|By Kevin Smith, Daily News, Los Angeles|
It's what most of us work our entire lives for -- the day when we can step off the treadmill and leave the traffic jams and long work days behind.
Some envision it as a time to finally take that trip to
It all sounds great, but here's the rub: The average working household has virtually no retirement savings. In fact, when all households are included -- not just those with retirement accounts -- the median retirement account balance for all working-age households is just
The institute's report, "The Retirement Savings Crisis: Is It Worse Than We Think?" also reveals that near-retirement households aren't faring much better. Their median retirement account balance is
Two-thirds of working households age 55 to 64 with at least one earner have retirement savings less than one times their annual income -- far below what they will need to maintain their standard of living in retirement.
All told, working households are collectively
Those numbers don't surprise
"Many people are underestimating what kind of savings they'll have to put into their accounts," Ciceri said. "The relevant question should be, 'How can I maximize my contribution every month to get to my goal?' They are underestimating what they're going to need."
Needless to say, millions of Americans are concerned about their retirement security -- and for good reason.
Private sector employers have shifted away from traditional defined-benefit pensions, which provide a stable source of income that lasts through retirement and are managed by professionals.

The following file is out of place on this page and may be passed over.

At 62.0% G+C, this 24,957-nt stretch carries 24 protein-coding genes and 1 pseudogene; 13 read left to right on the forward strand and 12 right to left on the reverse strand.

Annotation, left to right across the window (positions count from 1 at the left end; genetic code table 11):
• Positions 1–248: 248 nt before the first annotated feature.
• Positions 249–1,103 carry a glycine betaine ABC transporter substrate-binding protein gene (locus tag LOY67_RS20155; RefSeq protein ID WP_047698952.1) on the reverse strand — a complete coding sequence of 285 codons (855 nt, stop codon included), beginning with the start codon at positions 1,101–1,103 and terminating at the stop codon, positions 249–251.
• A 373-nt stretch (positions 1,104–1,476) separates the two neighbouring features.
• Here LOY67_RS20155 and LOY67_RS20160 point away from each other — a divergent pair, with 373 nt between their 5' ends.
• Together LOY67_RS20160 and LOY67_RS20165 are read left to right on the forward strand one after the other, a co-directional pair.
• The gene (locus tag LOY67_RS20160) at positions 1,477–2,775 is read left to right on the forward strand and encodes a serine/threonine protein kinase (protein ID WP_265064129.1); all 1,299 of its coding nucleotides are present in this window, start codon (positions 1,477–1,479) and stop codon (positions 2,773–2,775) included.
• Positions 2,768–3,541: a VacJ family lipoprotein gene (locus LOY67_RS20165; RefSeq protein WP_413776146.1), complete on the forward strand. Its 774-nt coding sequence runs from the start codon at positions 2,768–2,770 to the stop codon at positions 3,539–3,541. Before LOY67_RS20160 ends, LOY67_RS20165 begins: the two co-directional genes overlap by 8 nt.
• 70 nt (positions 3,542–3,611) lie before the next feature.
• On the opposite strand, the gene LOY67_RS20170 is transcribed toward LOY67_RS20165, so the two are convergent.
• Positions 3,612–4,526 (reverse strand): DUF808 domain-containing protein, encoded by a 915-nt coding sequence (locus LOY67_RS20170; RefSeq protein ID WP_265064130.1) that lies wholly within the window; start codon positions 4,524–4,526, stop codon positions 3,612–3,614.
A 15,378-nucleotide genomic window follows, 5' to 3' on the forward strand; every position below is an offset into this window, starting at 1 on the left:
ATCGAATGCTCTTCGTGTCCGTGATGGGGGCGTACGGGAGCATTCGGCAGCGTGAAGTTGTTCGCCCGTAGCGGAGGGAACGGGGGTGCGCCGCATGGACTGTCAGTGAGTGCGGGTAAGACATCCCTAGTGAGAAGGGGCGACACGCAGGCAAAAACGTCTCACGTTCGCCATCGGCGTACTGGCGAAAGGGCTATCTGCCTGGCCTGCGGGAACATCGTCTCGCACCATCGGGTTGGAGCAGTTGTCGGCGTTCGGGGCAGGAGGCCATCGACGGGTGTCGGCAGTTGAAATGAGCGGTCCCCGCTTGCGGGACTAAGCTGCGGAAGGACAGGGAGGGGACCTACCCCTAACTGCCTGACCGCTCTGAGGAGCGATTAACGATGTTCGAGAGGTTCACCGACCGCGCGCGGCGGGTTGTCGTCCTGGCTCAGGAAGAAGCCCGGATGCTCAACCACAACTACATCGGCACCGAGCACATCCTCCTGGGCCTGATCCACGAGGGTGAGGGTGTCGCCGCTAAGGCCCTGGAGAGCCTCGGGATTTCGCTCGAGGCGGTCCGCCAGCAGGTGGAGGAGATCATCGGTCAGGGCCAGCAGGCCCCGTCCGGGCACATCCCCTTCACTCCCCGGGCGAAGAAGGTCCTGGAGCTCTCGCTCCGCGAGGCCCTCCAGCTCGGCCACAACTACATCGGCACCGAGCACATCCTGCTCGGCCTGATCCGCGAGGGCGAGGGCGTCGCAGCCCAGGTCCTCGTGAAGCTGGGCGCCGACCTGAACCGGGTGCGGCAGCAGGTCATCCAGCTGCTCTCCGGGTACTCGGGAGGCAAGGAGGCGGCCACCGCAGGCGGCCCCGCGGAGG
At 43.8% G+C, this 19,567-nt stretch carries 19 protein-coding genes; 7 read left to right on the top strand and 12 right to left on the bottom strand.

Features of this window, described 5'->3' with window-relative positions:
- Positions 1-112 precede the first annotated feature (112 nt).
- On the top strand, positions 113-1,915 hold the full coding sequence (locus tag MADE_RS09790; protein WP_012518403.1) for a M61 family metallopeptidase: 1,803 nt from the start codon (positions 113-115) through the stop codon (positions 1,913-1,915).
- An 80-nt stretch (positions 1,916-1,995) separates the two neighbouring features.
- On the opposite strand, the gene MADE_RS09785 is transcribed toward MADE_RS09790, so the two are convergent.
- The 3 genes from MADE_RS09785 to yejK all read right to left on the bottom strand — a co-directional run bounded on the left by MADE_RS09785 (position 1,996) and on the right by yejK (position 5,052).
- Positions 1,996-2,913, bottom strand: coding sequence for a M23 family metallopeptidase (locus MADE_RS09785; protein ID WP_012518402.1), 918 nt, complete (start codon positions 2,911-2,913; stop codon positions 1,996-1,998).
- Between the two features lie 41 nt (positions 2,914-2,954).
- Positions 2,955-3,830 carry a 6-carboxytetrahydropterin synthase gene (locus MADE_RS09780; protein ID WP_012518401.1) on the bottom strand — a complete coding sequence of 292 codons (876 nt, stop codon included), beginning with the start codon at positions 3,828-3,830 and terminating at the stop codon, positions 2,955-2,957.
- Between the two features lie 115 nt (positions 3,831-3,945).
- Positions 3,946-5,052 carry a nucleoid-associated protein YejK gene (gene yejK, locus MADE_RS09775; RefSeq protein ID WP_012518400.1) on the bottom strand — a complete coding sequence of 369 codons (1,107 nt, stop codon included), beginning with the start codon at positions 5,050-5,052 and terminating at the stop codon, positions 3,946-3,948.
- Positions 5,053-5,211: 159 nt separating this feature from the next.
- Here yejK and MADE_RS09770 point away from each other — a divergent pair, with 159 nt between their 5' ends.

Instead, most private sector employees with workplace retirement plans must now rely on defined-contribution, individual-investment accounts, such as 401(k) plans. And those were designed to supplement -- rather than replace -- defined-benefit pensions.
Now the risk and much of the funding burden falls on employees, who often have difficulty contributing enough on their own and who typically lack investment expertise.
"Up until about 10 years ago it was very common for big corporations to have pension plans," Ciceri said. "But those defined pension plans pretty much got wiped out. Today it's mostly government workers that have those kinds of plans. The big corporations have changed to 401(k) plans."
The problem, according to Ciceri, is that many workers are not sinking nearly enough into those savings plans.
"A lot of investment portfolios got wiped out after 2008 and 2009 and many middle-class people are living paycheck to paycheck," he said. "They're only putting
"It was a staff reduction," she said. "The company is based in